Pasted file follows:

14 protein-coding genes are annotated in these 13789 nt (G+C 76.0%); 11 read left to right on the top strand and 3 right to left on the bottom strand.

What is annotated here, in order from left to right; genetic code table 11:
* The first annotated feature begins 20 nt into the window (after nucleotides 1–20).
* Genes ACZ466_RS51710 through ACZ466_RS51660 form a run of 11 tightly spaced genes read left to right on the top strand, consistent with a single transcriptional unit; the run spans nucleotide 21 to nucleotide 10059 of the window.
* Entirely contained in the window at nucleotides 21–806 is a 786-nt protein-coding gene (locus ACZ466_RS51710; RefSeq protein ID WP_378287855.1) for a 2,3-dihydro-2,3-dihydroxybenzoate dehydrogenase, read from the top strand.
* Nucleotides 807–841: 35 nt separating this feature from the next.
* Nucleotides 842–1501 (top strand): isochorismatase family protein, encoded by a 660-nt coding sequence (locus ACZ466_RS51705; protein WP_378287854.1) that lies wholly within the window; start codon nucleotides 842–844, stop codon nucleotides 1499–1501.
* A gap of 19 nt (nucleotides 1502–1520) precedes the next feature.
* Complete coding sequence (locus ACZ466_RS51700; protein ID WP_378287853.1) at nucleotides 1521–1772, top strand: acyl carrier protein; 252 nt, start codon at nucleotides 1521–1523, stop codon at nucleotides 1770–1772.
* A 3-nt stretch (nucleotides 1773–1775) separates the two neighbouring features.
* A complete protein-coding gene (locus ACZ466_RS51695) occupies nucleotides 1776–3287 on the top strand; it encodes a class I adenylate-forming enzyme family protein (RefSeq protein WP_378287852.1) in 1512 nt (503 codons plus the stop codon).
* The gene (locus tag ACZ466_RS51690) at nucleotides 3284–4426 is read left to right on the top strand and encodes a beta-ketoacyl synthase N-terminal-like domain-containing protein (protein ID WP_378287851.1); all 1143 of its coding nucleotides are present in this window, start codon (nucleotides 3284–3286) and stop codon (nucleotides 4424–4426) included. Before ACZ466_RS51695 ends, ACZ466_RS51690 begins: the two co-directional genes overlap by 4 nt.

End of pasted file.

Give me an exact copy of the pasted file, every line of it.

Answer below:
14 protein-coding genes are annotated in these 13789 nt (G+C 76.0%); 11 read left to right on the top strand and 3 right to left on the bottom strand.

What is annotated here, in order from left to right; genetic code table 11:
* The first annotated feature begins 20 nt into the window (after nucleotides 1–20).
* Genes ACZ466_RS51710 through ACZ466_RS51660 form a run of 11 tightly spaced genes read left to right on the top strand, consistent with a single transcriptional unit; the run spans nucleotide 21 to nucleotide 10059 of the window.
* Entirely contained in the window at nucleotides 21–806 is a 786-nt protein-coding gene (locus ACZ466_RS51710; RefSeq protein ID WP_378287855.1) for a 2,3-dihydro-2,3-dihydroxybenzoate dehydrogenase, read from the top strand.
* Nucleotides 807–841: 35 nt separating this feature from the next.
* Nucleotides 842–1501 (top strand): isochorismatase family protein, encoded by a 660-nt coding sequence (locus ACZ466_RS51705; protein WP_378287854.1) that lies wholly within the window; start codon nucleotides 842–844, stop codon nucleotides 1499–1501.
* A gap of 19 nt (nucleotides 1502–1520) precedes the next feature.
* Complete coding sequence (locus ACZ466_RS51700; protein ID WP_378287853.1) at nucleotides 1521–1772, top strand: acyl carrier protein; 252 nt, start codon at nucleotides 1521–1523, stop codon at nucleotides 1770–1772.
* A 3-nt stretch (nucleotides 1773–1775) separates the two neighbouring features.
* A complete protein-coding gene (locus ACZ466_RS51695) occupies nucleotides 1776–3287 on the top strand; it encodes a class I adenylate-forming enzyme family protein (RefSeq protein WP_378287852.1) in 1512 nt (503 codons plus the stop codon).
* The gene (locus tag ACZ466_RS51690) at nucleotides 3284–4426 is read left to right on the top strand and encodes a beta-ketoacyl synthase N-terminal-like domain-containing protein (protein ID WP_378287851.1); all 1143 of its coding nucleotides are present in this window, start codon (nucleotides 3284–3286) and stop codon (nucleotides 4424–4426) included. Before ACZ466_RS51695 ends, ACZ466_RS51690 begins: the two co-directional genes overlap by 4 nt.